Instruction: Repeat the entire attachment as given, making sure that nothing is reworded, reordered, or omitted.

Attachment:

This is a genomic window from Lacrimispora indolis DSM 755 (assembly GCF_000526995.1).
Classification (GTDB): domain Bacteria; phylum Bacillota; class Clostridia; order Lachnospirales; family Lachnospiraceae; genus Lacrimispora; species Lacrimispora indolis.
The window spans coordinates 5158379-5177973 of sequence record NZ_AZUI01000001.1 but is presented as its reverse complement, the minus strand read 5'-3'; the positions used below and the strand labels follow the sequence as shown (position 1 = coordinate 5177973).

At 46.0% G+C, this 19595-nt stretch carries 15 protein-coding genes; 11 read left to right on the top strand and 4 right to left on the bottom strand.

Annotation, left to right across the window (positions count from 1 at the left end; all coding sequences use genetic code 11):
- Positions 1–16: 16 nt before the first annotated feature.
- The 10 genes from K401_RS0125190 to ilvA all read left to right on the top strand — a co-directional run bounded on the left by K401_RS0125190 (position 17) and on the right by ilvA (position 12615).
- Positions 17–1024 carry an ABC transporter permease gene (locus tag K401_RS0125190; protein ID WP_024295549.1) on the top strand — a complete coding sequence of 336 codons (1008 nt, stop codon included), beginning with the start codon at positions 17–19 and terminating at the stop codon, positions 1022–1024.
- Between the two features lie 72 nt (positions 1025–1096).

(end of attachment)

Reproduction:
This is a genomic window from Lacrimispora indolis DSM 755 (assembly GCF_000526995.1).
Classification (GTDB): domain Bacteria; phylum Bacillota; class Clostridia; order Lachnospirales; family Lachnospiraceae; genus Lacrimispora; species Lacrimispora indolis.
The window spans coordinates 5158379-5177973 of sequence record NZ_AZUI01000001.1 but is presented as its reverse complement, the minus strand read 5'-3'; the positions used below and the strand labels follow the sequence as shown (position 1 = coordinate 5177973).

At 46.0% G+C, this 19595-nt stretch carries 15 protein-coding genes; 11 read left to right on the top strand and 4 right to left on the bottom strand.

Annotation, left to right across the window (positions count from 1 at the left end; all coding sequences use genetic code 11):
- Positions 1–16: 16 nt before the first annotated feature.
- The 10 genes from K401_RS0125190 to ilvA all read left to right on the top strand — a co-directional run bounded on the left by K401_RS0125190 (position 17) and on the right by ilvA (position 12615).
- Positions 17–1024 carry an ABC transporter permease gene (locus tag K401_RS0125190; protein ID WP_024295549.1) on the top strand — a complete coding sequence of 336 codons (1008 nt, stop codon included), beginning with the start codon at positions 17–19 and terminating at the stop codon, positions 1022–1024.
- Between the two features lie 72 nt (positions 1025–1096).